A US bankruptcy judge has prevented the liquidation of Hostess Brands for the moment, suggesting a mediation process between the company and its Bakers Union. Both sides have agreed to the mediation.
Hostess went to Judge Robert Drain to, get this, receive permission to pay out executive bonuses to top officials in the company, even while they seek the pull the company into a liquidation that would eliminate the jobs of at least 18,500 workers.
Hostess Brands will ask a bankruptcy judge on Monday for approval to shut down the company and pay $1.75 million in executive bonuses.
Unions representing workers at the maker of Twinkies, Wonder Bread and Drake’s snacks are arguing against the bonuses. [...]
Under the plan, bonuses ranging from $7,400 to $130,500 will be paid to 19 executives. The company argues the bonuses are below market rates for such payments.
The US Trustee, a member of the Justice Department that advocates for creditors in bankruptcy cases, argued in court today that Hostess lawyers “have not demonstrated that the insider bonuses are permissible.”
The mediation process does not necessarily mean that liquidation will be avoided. Both sides will try to work out their differences with the assistance of a mediator (Judge Drain said he would serve in this capacity), as a precursor to liquidation and a probable sell-off of the brands. Pabst Brewing Company and the parent company of Tastykakes have already expressed interest.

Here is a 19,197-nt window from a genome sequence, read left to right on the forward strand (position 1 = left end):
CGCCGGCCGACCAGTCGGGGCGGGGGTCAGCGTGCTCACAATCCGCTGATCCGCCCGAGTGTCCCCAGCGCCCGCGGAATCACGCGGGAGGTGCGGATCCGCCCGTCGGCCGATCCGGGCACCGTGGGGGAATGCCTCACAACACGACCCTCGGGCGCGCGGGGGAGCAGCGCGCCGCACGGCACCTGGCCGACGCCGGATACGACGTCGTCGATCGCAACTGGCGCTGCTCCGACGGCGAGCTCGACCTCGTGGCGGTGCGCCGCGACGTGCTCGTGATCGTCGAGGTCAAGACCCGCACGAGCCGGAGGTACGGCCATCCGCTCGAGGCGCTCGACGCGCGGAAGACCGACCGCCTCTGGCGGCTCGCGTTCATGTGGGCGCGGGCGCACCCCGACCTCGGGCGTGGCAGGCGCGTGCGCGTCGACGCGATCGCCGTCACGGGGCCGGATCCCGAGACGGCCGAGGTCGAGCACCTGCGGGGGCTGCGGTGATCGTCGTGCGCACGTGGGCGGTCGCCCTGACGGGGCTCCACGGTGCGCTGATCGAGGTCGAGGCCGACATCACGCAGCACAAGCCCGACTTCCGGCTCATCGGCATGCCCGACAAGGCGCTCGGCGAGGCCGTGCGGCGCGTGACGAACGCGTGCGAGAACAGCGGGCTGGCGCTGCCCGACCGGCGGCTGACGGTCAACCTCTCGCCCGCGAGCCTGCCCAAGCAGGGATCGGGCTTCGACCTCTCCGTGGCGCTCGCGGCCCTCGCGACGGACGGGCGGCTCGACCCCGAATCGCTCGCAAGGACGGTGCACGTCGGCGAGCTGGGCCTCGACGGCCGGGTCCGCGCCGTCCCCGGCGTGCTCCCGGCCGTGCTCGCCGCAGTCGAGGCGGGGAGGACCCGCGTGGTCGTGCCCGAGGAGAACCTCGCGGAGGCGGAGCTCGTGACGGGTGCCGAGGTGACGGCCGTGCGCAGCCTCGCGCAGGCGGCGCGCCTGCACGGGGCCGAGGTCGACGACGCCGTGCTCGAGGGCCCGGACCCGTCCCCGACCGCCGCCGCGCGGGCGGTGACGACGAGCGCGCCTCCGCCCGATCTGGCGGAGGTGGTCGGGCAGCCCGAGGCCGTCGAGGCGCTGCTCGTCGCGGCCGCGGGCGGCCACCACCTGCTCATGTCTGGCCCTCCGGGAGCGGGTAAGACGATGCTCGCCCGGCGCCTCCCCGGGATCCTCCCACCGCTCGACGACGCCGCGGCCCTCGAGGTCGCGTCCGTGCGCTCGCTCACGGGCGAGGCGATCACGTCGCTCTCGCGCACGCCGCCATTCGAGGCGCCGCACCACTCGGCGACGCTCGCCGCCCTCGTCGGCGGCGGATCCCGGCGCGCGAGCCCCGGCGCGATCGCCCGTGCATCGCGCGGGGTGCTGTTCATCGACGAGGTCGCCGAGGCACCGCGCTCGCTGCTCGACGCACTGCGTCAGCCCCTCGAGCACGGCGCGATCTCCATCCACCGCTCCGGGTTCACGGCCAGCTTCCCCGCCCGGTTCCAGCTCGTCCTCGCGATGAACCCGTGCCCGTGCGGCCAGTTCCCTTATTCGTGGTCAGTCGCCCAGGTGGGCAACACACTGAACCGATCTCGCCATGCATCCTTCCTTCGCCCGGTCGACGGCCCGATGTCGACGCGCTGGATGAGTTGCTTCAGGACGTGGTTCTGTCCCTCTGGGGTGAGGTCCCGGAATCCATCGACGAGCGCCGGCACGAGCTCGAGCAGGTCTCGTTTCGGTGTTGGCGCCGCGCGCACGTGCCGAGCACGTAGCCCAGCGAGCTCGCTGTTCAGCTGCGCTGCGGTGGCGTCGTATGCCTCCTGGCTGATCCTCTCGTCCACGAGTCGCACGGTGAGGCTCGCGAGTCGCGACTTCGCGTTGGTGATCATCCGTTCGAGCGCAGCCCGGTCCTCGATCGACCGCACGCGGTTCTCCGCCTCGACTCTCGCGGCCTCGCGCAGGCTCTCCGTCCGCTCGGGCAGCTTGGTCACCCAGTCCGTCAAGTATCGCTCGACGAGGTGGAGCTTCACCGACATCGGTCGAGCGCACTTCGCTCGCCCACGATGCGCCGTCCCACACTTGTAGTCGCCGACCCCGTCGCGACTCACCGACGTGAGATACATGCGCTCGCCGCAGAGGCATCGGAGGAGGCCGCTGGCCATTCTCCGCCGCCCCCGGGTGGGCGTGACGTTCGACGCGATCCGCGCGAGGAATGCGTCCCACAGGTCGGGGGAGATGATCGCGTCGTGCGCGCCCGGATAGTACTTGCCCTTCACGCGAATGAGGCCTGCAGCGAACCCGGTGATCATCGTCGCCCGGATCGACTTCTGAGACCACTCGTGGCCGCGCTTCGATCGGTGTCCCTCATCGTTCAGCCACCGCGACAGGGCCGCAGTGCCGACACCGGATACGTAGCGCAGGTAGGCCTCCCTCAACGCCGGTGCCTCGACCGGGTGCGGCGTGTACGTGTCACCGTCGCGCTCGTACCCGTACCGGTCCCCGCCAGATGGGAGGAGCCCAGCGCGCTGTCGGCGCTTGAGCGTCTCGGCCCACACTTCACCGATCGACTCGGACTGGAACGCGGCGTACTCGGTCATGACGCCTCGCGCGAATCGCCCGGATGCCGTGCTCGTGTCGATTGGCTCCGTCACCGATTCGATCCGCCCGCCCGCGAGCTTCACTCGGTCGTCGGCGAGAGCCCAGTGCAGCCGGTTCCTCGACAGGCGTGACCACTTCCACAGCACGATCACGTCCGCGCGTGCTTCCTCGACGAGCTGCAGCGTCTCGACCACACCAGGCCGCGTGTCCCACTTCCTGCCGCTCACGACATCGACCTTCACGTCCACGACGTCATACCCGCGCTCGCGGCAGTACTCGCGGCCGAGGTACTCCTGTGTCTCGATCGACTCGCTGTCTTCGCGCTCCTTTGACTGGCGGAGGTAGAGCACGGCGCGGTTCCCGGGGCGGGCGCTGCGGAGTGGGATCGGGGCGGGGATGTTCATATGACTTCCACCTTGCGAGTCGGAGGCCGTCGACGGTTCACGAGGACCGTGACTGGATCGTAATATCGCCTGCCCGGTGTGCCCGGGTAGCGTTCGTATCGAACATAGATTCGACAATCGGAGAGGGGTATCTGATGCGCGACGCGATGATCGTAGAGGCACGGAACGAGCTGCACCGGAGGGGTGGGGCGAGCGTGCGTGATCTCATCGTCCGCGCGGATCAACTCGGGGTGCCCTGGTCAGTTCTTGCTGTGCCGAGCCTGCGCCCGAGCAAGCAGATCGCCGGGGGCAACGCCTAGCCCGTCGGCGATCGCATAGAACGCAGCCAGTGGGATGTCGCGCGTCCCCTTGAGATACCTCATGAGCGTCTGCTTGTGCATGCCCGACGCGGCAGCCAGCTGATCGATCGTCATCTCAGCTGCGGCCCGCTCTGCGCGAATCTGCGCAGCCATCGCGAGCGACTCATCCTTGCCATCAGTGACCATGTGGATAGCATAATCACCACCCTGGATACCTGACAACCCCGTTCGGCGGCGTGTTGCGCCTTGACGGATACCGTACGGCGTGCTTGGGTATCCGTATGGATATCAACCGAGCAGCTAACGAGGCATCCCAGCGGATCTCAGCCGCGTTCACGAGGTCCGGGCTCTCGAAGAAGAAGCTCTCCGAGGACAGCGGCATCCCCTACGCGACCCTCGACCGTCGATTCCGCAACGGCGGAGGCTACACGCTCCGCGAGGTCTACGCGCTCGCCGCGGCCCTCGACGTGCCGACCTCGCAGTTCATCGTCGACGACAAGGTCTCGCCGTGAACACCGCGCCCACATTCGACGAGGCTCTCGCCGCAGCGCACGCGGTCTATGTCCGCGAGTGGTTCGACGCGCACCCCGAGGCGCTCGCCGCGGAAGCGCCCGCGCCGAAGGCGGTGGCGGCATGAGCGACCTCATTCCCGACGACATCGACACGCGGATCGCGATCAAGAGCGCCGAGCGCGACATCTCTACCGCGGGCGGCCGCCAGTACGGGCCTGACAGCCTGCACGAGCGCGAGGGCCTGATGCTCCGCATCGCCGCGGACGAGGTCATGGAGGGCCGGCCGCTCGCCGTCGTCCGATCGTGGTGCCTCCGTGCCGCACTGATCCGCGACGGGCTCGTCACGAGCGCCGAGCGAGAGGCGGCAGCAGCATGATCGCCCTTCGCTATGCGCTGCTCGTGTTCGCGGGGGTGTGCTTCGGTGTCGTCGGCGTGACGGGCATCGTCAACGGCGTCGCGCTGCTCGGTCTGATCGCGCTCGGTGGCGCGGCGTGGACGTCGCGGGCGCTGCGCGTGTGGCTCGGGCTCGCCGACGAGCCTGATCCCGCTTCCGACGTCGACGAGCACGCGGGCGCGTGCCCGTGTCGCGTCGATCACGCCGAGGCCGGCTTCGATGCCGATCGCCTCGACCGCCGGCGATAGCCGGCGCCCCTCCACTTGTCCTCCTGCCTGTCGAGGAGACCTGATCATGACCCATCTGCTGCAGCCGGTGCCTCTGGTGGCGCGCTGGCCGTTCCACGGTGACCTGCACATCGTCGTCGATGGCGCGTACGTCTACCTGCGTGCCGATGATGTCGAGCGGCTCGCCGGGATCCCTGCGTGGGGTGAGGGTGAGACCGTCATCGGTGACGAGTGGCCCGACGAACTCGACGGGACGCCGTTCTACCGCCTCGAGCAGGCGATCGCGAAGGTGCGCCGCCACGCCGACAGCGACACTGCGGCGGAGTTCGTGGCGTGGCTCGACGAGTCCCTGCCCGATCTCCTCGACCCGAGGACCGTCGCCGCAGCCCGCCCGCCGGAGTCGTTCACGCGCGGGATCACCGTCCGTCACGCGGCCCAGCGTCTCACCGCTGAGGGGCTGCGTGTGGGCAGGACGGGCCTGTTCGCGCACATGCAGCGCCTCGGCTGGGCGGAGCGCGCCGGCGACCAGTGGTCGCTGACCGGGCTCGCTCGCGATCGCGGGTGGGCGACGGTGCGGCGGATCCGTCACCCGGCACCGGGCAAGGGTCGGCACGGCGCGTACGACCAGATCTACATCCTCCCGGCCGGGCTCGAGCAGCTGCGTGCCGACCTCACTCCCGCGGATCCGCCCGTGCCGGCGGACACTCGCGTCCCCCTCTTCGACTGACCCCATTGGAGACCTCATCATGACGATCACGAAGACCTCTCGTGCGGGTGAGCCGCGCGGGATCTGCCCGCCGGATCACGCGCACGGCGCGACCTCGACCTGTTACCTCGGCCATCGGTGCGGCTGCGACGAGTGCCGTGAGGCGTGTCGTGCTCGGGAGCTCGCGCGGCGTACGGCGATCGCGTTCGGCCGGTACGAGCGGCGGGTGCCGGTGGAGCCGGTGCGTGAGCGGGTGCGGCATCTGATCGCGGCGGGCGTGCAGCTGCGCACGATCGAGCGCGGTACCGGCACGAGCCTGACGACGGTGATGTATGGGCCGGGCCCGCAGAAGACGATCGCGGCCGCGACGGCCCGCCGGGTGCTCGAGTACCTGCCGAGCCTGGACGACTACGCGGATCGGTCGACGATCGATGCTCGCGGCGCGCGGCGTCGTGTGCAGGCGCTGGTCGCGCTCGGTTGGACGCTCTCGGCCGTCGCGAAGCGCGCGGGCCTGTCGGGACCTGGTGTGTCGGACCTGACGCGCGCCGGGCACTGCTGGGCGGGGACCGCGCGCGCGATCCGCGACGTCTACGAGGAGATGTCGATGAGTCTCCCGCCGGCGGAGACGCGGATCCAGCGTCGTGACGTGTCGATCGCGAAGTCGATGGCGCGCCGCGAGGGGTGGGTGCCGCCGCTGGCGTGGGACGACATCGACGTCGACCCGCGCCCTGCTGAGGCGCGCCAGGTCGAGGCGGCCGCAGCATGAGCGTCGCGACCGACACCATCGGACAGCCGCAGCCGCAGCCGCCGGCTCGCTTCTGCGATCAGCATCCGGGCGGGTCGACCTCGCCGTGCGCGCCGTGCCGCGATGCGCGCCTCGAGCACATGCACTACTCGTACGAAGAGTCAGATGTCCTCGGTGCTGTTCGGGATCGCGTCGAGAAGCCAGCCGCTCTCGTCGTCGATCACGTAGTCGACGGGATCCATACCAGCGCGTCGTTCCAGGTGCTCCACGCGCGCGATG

The judge asked both sides not to take the leap on liquidation before entering into this process. “To me not to have gone through that step leaves a huge question mark over this case, which I think—I may be wrong—but I think will only be answered in litigation. And that’s no one’s desired outcome.”
I think this obviously is a blow to management. They made the decision to liquidate as a result of the bakers’ strike launched November 9. They would have made out well post-liquidation, having already secured the strategy of loading up Hostess with debt, removing the core assets and dropping the problems on somebody else. Now there’s at least a chance for an equitable solution that keeps the brand and its workers going. However, it’s beyond obvious that this current crop of management has no interest in keeping the company intact. So if anything, mediation is a band-aid.
Photo by CoastConFan under Creative Commons license